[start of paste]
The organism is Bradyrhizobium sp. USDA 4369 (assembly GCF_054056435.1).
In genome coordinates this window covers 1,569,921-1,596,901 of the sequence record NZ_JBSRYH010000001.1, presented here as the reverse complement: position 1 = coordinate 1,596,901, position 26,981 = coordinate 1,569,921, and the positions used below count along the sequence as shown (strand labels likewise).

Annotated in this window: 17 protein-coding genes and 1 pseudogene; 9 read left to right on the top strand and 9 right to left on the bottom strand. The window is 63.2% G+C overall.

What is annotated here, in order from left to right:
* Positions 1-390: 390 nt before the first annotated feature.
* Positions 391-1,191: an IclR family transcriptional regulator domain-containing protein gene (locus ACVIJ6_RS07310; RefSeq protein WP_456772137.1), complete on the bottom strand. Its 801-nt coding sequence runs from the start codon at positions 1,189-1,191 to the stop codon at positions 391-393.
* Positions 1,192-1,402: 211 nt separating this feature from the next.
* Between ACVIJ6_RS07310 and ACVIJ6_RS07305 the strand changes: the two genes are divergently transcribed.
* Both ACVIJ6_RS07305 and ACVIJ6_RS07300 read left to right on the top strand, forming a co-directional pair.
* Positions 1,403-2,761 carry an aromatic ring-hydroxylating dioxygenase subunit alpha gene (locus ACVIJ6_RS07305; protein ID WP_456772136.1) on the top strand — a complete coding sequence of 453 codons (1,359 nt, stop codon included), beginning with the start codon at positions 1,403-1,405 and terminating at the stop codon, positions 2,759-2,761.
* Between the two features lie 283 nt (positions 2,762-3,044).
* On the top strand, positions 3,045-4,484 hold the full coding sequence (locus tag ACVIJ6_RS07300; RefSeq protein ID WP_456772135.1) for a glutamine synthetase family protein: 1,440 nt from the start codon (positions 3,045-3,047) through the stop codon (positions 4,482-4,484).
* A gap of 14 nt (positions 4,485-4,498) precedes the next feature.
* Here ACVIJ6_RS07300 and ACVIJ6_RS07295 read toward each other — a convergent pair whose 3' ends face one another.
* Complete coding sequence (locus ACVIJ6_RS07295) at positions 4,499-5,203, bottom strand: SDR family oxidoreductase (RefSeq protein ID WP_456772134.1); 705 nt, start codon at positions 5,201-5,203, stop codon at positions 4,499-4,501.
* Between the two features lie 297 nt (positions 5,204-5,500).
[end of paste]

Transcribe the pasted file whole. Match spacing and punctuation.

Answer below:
The organism is Bradyrhizobium sp. USDA 4369 (assembly GCF_054056435.1).
In genome coordinates this window covers 1,569,921-1,596,901 of the sequence record NZ_JBSRYH010000001.1, presented here as the reverse complement: position 1 = coordinate 1,596,901, position 26,981 = coordinate 1,569,921, and the positions used below count along the sequence as shown (strand labels likewise).

Annotated in this window: 17 protein-coding genes and 1 pseudogene; 9 read left to right on the top strand and 9 right to left on the bottom strand. The window is 63.2% G+C overall.

What is annotated here, in order from left to right:
* Positions 1-390: 390 nt before the first annotated feature.
* Positions 391-1,191: an IclR family transcriptional regulator domain-containing protein gene (locus ACVIJ6_RS07310; RefSeq protein WP_456772137.1), complete on the bottom strand. Its 801-nt coding sequence runs from the start codon at positions 1,189-1,191 to the stop codon at positions 391-393.
* Positions 1,192-1,402: 211 nt separating this feature from the next.
* Between ACVIJ6_RS07310 and ACVIJ6_RS07305 the strand changes: the two genes are divergently transcribed.
* Both ACVIJ6_RS07305 and ACVIJ6_RS07300 read left to right on the top strand, forming a co-directional pair.
* Positions 1,403-2,761 carry an aromatic ring-hydroxylating dioxygenase subunit alpha gene (locus ACVIJ6_RS07305; protein ID WP_456772136.1) on the top strand — a complete coding sequence of 453 codons (1,359 nt, stop codon included), beginning with the start codon at positions 1,403-1,405 and terminating at the stop codon, positions 2,759-2,761.
* Between the two features lie 283 nt (positions 2,762-3,044).
* On the top strand, positions 3,045-4,484 hold the full coding sequence (locus tag ACVIJ6_RS07300; RefSeq protein ID WP_456772135.1) for a glutamine synthetase family protein: 1,440 nt from the start codon (positions 3,045-3,047) through the stop codon (positions 4,482-4,484).
* A gap of 14 nt (positions 4,485-4,498) precedes the next feature.
* Here ACVIJ6_RS07300 and ACVIJ6_RS07295 read toward each other — a convergent pair whose 3' ends face one another.
* Complete coding sequence (locus ACVIJ6_RS07295) at positions 4,499-5,203, bottom strand: SDR family oxidoreductase (RefSeq protein ID WP_456772134.1); 705 nt, start codon at positions 5,201-5,203, stop codon at positions 4,499-4,501.
* Between the two features lie 297 nt (positions 5,204-5,500).